Mom quit school in the 11th grade to stay home and help her father with the younger children when her mother passed. Grandpa had a strawberry farm in Louisiana, and Mom took over the housework and cooking chores, tending to her smaller brothers and sisters and her older sister’s children. She had a large family, four girls and three boys. Mom was next to the youngest.

Mom always talked about growing up on Grandpa’s Louisiana strawberry farm in Springfield. She loved berries, sunshine, and fresh air. She didn’t like packing them though. She was a picker, the fastest one around. She picked two or three handcarriers to my one and had me picking strawberries at dawn when I was five years old before school. And, I picked again, after school in the evenings.

Mom worked for a local schoolteacher who picked us up and took us to her farm, took me to school with her, took us back to the farm after school, and drove us home at dark. So, I’m a product of Louisiana strawberry fields and packing sheds. When I grew up, I decided I liked packing better than picking, and I was a faster packer than I was a picker. I left the picking to Mom, who could outpick anyone around.

Remember, I told you how Mom loved toast and butter with her morning coffee. Well, I happened to get a two-slice pop-up toaster for a wedding gift. I’d drive to Mom’s early in the morning and bring the toaster with me, so she could have her toast and butter with coffee. I wasn’t there to walk to the bakery for her anymore. Besides, the bakery she loved so much had gone out of business.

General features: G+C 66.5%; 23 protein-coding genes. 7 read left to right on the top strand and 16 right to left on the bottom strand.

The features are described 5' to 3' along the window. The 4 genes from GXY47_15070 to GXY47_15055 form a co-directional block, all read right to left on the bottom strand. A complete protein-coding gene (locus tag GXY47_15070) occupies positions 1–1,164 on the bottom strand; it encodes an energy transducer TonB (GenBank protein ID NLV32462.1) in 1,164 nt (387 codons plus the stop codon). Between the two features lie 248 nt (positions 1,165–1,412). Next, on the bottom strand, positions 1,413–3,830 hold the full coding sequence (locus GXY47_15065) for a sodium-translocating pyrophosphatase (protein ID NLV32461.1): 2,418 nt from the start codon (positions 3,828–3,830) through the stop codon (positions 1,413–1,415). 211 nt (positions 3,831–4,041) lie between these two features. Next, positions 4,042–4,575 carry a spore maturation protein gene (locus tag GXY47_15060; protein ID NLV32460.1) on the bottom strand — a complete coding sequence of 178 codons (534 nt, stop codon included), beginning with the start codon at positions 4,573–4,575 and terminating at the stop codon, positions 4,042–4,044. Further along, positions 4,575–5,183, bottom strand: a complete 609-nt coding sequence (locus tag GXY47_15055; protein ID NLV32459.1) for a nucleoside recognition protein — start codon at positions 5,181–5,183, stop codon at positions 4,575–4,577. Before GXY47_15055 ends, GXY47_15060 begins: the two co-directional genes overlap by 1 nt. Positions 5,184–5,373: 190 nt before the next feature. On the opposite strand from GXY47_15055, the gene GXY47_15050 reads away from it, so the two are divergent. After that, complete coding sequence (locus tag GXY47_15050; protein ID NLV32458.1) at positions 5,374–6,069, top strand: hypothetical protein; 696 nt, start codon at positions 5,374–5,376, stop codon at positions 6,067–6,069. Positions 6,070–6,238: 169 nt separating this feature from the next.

Years later, I wondered why Mom never broke down and bought herself a toaster. Maybe it was because she was the only one in the family who was toast crazy. Mom was like that. She wouldn’t have spent the money to buy herself a toaster. She figured the family needed it for other things. Now, I wonder if she didn’t buy a toaster because she liked our mother/daughter visits with coffee and toast. She brewed coffee so strong it’d curl your toes and knock off your socks, but I’d manage to weaken it as much as possible with plenty of sugar and cream and sip it with her. Her coffee was always too strong for me.

How I wish I could bring Mom toast and butter or a hot glazed donut for her morning coffee. On her deathbed, she asked, “Did you freeze those glazed donuts?”

How I wish I could bring her ice cream on a hot summer day. I miss her so much. Growing up, I shared candy and love notes with her. We talked about boys and puppy love. I miss those Mom-and-daughter talks. You see, she left years ago. She had cancer, and God called her home. Oh what I wouldn’t give just to be able to bring Mom an order of toast and butter, an ice cream . . . or a hot glazed donut. But, I count my blessings that I had this mother’s love. I’m who I am today because of God and her.

Barbara Russell-Robinson lives in Florida with her husband, a cocker spaniel named Sunflower, and an adopted shelter cat. She’s a member of American Christian Fiction Writers (ACFW) and the Christian Writers Guild (CWG), and a graduate of Long Ridge Writers Group and the CWG's Apprentice and Journeyman level courses. She’s completed a novel, True Hidden Treasures.